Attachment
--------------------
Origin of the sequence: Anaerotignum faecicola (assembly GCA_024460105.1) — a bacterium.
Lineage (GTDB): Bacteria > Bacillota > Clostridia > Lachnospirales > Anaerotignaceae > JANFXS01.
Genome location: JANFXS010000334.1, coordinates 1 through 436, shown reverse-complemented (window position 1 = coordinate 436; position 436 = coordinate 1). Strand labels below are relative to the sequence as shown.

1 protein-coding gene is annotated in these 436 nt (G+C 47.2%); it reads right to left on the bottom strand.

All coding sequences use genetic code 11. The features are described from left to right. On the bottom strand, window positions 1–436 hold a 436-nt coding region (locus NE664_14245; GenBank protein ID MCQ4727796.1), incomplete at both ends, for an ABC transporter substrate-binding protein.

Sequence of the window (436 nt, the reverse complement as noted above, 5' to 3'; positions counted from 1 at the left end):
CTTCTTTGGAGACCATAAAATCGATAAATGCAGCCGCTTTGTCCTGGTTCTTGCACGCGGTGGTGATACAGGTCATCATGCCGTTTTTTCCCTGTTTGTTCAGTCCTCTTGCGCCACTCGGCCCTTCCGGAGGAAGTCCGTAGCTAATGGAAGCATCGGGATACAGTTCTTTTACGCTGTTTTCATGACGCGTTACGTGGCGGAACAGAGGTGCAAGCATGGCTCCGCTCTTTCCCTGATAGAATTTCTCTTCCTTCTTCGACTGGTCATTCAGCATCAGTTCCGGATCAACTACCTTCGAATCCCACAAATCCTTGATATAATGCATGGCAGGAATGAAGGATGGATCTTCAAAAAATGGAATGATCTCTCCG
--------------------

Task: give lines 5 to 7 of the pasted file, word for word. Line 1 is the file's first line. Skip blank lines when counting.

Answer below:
All coding sequences use genetic code 11. The features are described from left to right. On the bottom strand, window positions 1–436 hold a 436-nt coding region (locus NE664_14245; GenBank protein ID MCQ4727796.1), incomplete at both ends, for an ABC transporter substrate-binding protein.

Sequence of the window (436 nt, the reverse complement as noted above, 5' to 3'; positions counted from 1 at the left end):
CTTCTTTGGAGACCATAAAATCGATAAATGCAGCCGCTTTGTCCTGGTTCTTGCACGCGGTGGTGATACAGGTCATCATGCCGTTTTTTCCCTGTTTGTTCAGTCCTCTTGCGCCACTCGGCCCTTCCGGAGGAAGTCCGTAGCTAATGGAAGCATCGGGATACAGTTCTTTTACGCTGTTTTCATGACGCGTTACGTGGCGGAACAGAGGTGCAAGCATGGCTCCGCTCTTTCCCTGATAGAATTTCTCTTCCTTCTTCGACTGGTCATTCAGCATCAGTTCCGGATCAACTACCTTCGAATCCCACAAATCCTTGATATAATGCATGGCAGGAATGAAGGATGGATCTTCAAAAAATGGAATGATCTCTCCG